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FOR decades, connecting climate change with its effects on our human rights has been too difficult a conversation for those in power to have with honesty. There are world leaders who continue to wilfully dismiss this direct cause and effect, able to do so because the effects can seem far removed.
But a change has come. Momentum on climate change action has grown exponentially, becoming the defining spirit of this period of humanity’s story.
I have worked on climate change for Scottish Labour for more than a decade, along with others across our movement and beyond and it has been a personal passion of mine for much longer. It has had many moments of frustration along the way, but more recently I am often struck by how differently these conversations are now going. The door for ideas on sustainability, climate change action, whole system change for the sake of our planet — has swung wide open.
Credit for this is shared among many: tireless campaigners, scientists, and activists demanding change. And Greta Thunberg, and young climate strikers, have shown us all the strength and commitment behind this movement. One day she decided to sit outside the Swedish Parliament, calling for immediate action. On the second day, more school students joined her. Months later, school strikes are still happening every week, in hundreds of places around the world.
We are in extraordinary times, and Scotland’s route to a clean economy needs the influence of the labour movement.
And in the build up to the Climate Change Bill, it has been Scottish Labour that has been leading these conversations. Well ahead of the SNP, we were committed to a target for net zero emissions for Scotland — now set to be achieved by 2045 with cross-party agreement.
Scottish Labour has also been determined that a “Just Transition” will be at the core of the way forward — a Just Transition meaning that affected workers across all sectors will be properly supported in this economic and societal shift, as will affected communities and those least able to make the necessary transition.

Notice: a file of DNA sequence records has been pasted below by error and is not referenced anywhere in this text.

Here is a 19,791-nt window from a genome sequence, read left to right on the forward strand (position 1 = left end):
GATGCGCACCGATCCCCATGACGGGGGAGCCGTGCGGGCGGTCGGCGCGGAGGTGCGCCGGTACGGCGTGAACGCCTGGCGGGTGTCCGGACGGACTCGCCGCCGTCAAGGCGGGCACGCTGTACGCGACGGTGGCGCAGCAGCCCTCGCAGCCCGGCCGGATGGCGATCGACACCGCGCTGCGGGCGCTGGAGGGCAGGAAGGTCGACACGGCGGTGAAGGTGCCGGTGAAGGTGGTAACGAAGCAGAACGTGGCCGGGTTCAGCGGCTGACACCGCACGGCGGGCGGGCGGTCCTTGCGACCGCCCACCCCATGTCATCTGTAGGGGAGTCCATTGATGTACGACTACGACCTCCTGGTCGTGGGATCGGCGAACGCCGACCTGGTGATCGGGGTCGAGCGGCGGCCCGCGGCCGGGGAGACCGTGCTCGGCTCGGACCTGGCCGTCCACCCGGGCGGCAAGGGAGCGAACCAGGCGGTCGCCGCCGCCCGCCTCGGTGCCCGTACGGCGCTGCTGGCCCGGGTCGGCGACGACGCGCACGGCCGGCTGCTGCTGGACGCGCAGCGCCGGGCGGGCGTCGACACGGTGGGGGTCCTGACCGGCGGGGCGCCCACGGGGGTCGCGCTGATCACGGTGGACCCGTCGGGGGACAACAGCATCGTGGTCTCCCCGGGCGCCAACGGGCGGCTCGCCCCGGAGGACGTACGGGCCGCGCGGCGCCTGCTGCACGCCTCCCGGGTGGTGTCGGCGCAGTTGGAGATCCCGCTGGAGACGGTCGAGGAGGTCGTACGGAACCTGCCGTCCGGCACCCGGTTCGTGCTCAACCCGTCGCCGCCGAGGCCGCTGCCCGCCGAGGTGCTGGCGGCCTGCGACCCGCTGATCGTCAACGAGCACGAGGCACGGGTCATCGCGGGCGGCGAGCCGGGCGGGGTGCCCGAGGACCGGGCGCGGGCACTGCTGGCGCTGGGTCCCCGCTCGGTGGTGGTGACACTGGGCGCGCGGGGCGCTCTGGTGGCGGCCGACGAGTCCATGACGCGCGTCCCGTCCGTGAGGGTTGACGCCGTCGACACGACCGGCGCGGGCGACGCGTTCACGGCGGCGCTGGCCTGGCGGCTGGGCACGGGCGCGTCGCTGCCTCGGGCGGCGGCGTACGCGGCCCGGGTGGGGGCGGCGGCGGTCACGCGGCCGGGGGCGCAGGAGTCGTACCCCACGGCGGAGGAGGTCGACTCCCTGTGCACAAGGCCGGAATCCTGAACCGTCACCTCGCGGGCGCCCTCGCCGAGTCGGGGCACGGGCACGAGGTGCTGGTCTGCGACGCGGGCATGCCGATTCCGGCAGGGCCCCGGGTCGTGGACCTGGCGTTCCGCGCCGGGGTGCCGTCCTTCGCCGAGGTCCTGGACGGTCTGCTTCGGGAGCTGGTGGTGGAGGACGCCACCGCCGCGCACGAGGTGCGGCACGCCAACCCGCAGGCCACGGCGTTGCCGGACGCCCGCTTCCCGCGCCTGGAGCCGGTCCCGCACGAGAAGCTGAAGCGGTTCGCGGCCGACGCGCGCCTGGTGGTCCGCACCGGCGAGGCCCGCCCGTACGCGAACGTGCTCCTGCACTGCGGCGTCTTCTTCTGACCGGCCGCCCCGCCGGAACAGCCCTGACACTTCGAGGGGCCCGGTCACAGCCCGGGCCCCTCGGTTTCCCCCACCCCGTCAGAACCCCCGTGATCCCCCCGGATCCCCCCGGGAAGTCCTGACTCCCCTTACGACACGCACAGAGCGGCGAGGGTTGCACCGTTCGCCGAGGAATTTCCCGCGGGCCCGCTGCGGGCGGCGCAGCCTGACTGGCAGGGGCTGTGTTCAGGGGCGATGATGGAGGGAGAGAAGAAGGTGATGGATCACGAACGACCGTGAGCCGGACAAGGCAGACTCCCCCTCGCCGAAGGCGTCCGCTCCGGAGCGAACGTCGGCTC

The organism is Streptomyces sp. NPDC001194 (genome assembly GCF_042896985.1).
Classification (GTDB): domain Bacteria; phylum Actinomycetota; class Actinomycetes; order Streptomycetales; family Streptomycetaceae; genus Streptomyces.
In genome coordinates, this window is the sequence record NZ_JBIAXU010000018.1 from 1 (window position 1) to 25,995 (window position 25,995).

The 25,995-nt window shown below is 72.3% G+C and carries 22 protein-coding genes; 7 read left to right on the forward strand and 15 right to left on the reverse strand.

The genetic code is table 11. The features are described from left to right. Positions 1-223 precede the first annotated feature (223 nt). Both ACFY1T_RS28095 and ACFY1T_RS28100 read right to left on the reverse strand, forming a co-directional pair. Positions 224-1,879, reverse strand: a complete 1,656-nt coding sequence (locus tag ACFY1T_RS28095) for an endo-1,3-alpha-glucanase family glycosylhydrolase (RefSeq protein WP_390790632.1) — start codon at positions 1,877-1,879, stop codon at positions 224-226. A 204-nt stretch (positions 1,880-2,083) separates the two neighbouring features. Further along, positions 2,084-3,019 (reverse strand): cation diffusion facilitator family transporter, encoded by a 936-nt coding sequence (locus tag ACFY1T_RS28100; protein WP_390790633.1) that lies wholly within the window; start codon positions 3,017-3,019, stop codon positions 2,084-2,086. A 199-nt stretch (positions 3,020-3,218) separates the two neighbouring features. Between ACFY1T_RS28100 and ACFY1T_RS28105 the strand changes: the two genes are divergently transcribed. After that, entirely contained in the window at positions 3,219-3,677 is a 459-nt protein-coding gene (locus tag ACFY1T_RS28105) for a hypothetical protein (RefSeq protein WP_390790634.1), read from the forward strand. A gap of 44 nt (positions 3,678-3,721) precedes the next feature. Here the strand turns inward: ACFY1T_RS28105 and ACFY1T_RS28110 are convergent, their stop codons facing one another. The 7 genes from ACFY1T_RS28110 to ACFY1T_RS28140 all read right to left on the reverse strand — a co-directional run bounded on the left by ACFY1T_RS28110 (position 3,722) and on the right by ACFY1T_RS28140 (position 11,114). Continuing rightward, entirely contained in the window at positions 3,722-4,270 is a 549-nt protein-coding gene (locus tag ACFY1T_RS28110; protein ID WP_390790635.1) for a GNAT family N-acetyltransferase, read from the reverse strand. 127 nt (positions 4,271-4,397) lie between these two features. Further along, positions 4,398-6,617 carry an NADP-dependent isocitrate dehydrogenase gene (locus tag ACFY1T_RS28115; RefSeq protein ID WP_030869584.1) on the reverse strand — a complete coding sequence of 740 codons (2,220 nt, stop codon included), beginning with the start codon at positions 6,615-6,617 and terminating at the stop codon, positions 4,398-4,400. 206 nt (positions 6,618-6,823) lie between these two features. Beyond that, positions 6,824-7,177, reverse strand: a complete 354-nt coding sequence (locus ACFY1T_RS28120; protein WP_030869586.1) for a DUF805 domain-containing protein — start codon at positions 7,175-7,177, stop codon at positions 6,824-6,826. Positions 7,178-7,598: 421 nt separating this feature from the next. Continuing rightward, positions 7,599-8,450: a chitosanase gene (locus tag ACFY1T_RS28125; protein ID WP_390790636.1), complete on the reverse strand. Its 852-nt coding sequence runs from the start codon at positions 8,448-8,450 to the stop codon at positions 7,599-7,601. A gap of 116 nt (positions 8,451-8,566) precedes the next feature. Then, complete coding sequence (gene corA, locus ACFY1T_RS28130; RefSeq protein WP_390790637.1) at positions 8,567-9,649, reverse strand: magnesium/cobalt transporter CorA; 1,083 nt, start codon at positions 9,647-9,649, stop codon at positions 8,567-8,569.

We will do all we can in partnership with unions and environmental organisations to ensure a Just Transition Commission is included on the face of the Bill, to deliver that target in a fair and just way. A two year commission, without legal backing, can only set the agenda, not drive it forward justly and monitor it all the way.
My party came to this position because we understood these fundamentals.
We vowed not to push the job of tackling climate change onto the shoulders of today’s young, and deny future generations the right to a healthy planet. Intergenerational justice is key to our climate change policy.
Scotland has a responsibility to act on climate change due to our historic emissions since the industrial revolution, and our relative wealth today. It is a gross climate injustice that those nations that did the least to contribute to climate change are feeling its effects first and hardest. Climate justice must be at the core of our actions.
Scotland should lead this worldwide movement for radical change not only for global and intergenerational justice — but because falling behind would be a massive wasted opportunity.
A just transition is the only progressive way forward to protect workers and communities. With leadership, forward planning, and investment, we can both take on climate change and build Scotland a strong industrial base for a net zero economy.
Workers and communities must reap the benefits — we cannot again lose those manufacturing jobs to overseas, we cannot fail to reformulate means of ownership to empower co-operatives, municipalities and communities, and we cannot let the defences against climate change be only for the rich. As Richard Leonard states: “We must create an innovative state.”
Nothing less than a green revolution will do.
With proper policies, the co-benefits of a net zero economy can be numerous. It will take long-term thinking, which is challenging in the political cycle, where key objectives can be traded off against each other. But Labour should step back and look outwith the silos.
A healthier environment will reduce pressure on our NHS thanks to cleaner air and more active travel, not to mention warmer homes and eradication of fuel poverty. Greener spaces in our communities can play a huge role in our mental health and sense of community.
The Labour movement grew out of the industrial revolution, and now we face another. Let’s work together to ensure it is just, environmentally sound, and backed by a reinvigorated labour movement.
Claudia Beamish is MSP for South Scotland and Scottish Labour Spokesperson for Climate Change, Environment and Land Reform
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